It was almost as if addiction needed to be discovered by the West Coast hippie elite before it was acknowledged as either a problem or a topic for polite songwriterly investigation. For some time, the West Coast elite could barely see the forest for the trees, unwilling to accept that the blizzard of cocaine in which it operated constituted an addiction comparable to the sad junkie stereotype of heroin.
But this was, in actuality, addiction on a colossal scale: David Crosby’s autobiography Long Time Gone recounts possibly the largest consumption of recreational drugs by a single individual in the entire history of the world, fuelling an addictive personality so intense it was able to steamroller through whatever “interventions” his friends attempted.
It was Crosby’s friend Neil Young who proved the most astute observer of the drug culture raging around him. His hugely popular Harvest album contained the song “The Needle and the Damage Done”, which offered the most sympathetic, non-judgmental view of the problem since Bert Jansch’s “Needle of Death”, particularly its concluding lines, “I’ve seen the needle and the damage done/ A little part of it in everyone/ But every junkie’s like a setting sun”. So shocked was Young by the demise of the song’s subject, guitarist Danny Whitten, followed by the drug-fuelled death of his friend Bruce Berry, that his intended follow-up to Harvest would take the form of a cathartic rumination on drugs and death so relentlessly, brutally depressing that it was not released for several years.
For all their supposedly “confessional” approach, few of Young’s peers amongst the West Coast singer-songwriter scene dared confront the harsh reality of addiction as he had. But while the hip-capitalist hippies lived it large in Laurel Canyon, partaking in only the finest cocaine and heroin, a tidal wave of cheap smack flooded the black ghettoes across America, bringing drastic social changes that simply could not be ignored. Pre-eminent among the black songwriters confronting this situation was Curtis Mayfield, who, with albums like Back to the World and Super Fly, depicted an existence in which returning Vietnam veterans struggled to reconnect with their social groups, and hard drugs offered a superficially attractive and readily-available escape from the realities of poverty, violence and despair.
Super Fly was just one of several “blaxploitation” soundtracks to appear in the wake of Shaft, but Mayfield managed to take the genre’s basic tropes – the choppy wah-wah guitars, the gangsta-lean funk grooves, and so on – and make of them something much more significant. The album eventually out-grossed the film it accompanied. Which in a way was entirely appropriate, since the film’s laissez-faire attitude towards drugs found little sympathy in Mayfield songs such as the jive-talking “Pusherman” and the stark, tragic “Freddie’s Dead”. “Why can’t we brothers protect one another?/ Nobody’s serious, and it makes me furious”, sang Mayfield in the latter, a sentiment which sought to shift the blame for the situation onto a more overt political level.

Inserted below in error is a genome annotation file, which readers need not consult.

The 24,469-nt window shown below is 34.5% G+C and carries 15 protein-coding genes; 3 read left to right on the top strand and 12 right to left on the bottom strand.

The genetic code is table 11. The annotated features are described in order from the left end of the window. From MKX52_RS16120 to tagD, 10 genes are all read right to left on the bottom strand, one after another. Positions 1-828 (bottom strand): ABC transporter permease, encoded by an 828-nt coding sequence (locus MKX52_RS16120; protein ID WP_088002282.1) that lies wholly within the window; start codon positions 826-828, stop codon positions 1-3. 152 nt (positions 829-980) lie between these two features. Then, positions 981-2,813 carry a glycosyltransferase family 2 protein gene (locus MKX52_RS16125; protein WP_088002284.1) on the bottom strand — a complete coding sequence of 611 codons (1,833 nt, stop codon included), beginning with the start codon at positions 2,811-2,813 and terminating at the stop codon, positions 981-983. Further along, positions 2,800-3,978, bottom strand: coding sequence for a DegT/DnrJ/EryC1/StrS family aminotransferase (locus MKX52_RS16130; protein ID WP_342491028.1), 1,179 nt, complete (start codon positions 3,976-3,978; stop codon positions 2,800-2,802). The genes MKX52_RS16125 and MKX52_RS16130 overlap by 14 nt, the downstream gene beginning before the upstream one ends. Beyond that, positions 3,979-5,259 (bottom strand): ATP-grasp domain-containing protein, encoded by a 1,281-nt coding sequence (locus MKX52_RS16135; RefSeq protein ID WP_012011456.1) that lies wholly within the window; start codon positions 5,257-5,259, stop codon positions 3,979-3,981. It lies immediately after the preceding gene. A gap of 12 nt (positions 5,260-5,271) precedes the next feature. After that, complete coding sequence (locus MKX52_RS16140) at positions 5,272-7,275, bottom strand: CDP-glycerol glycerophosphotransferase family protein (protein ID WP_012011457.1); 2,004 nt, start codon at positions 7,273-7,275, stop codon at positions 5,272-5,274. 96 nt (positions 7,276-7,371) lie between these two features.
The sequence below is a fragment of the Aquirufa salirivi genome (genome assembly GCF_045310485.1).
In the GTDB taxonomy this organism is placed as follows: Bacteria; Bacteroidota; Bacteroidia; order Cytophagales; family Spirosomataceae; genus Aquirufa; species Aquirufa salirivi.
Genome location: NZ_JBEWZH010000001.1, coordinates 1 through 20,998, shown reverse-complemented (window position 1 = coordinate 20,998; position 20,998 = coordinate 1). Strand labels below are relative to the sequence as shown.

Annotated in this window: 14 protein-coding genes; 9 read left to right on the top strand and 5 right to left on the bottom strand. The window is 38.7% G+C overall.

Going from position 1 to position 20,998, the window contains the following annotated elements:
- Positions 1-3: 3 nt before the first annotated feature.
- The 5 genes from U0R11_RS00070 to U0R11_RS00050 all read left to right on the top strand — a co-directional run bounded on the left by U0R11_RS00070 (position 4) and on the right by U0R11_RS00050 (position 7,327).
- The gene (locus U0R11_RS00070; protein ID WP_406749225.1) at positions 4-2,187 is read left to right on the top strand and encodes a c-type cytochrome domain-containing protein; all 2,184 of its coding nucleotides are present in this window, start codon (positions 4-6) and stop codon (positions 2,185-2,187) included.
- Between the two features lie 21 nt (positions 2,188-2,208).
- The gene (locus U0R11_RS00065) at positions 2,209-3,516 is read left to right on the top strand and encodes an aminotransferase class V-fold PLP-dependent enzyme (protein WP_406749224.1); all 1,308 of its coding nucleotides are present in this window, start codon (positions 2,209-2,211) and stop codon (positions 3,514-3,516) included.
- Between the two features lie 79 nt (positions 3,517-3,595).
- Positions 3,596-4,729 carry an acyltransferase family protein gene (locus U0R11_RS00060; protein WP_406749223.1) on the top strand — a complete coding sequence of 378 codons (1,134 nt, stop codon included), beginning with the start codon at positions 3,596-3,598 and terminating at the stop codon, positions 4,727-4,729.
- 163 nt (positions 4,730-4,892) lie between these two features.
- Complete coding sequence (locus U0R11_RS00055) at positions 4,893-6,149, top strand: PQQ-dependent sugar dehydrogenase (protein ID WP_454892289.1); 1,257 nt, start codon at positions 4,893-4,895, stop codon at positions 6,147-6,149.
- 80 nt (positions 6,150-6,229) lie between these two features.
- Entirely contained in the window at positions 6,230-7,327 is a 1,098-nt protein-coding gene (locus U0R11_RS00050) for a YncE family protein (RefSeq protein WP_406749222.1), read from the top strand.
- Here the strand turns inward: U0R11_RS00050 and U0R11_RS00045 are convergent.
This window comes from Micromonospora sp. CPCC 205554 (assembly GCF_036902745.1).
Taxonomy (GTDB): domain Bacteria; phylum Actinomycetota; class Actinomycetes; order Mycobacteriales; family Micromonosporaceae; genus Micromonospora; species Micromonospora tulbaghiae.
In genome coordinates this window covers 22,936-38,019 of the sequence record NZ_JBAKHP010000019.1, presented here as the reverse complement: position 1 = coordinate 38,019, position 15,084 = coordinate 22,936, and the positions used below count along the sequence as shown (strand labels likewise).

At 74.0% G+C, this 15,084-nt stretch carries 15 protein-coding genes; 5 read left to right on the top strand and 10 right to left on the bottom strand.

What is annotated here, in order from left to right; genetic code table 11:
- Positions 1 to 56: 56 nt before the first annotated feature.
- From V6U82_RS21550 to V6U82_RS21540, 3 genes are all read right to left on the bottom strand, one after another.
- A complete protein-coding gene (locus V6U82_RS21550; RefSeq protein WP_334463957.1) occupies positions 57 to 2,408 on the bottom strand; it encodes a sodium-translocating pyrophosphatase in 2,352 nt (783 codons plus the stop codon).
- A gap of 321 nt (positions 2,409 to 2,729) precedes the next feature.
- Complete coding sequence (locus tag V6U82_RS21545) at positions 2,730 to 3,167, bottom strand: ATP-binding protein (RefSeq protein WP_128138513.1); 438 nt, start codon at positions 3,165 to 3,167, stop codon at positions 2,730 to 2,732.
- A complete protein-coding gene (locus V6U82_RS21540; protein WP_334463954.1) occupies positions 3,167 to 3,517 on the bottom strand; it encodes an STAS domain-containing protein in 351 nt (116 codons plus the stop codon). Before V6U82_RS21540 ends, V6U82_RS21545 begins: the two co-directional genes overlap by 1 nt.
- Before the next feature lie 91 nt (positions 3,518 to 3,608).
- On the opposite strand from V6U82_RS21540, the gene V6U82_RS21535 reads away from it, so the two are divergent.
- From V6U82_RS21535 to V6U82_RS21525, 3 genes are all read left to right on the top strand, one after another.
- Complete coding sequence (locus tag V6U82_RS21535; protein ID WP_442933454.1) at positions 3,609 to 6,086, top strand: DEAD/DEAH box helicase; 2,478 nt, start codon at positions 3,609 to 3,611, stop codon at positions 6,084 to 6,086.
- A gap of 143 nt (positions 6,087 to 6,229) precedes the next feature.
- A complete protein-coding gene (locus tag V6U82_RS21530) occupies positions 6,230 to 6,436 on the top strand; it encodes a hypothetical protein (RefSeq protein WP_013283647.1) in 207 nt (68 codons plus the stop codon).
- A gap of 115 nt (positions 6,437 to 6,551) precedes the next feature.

Since the 1970s, addiction has become something which the music industry has, in the main, been happy to see swept under the carpet. Perhaps partly because the drug of choice during the “great rave explosion” of the late 1980s and 1990s was ecstasy, which is not considered physically addictive, the last few decades have been short on songs about addiction. There is a sizeable tranche celebrating drug indulgence, from bands like Happy Mondays, Black Grape and Primal Scream, but the only one I can recall confronting the possibility of addiction is Oasis’s “Morning Glory”, which deals with the need for artificial energy in ambivalent fashion, suggesting that “All your dreams are made/ When you’re chained to the mirror and the razor-blade”. The use of “chained” casts a shadow of dependency over what had, by the mid-Nineties, become the widespread recreational use of cocaine. The rest of the song, and the band’s attitude at the time, suggest that this shadow is perceived with some reluctance – displaying an honesty that is one of the song’s more attractive characteristics.
But when it comes to honesty, few can match Amy Winehouse’s blunt disavowal of a problem which became all too obvious as time passed.
Andy Gill, The Independent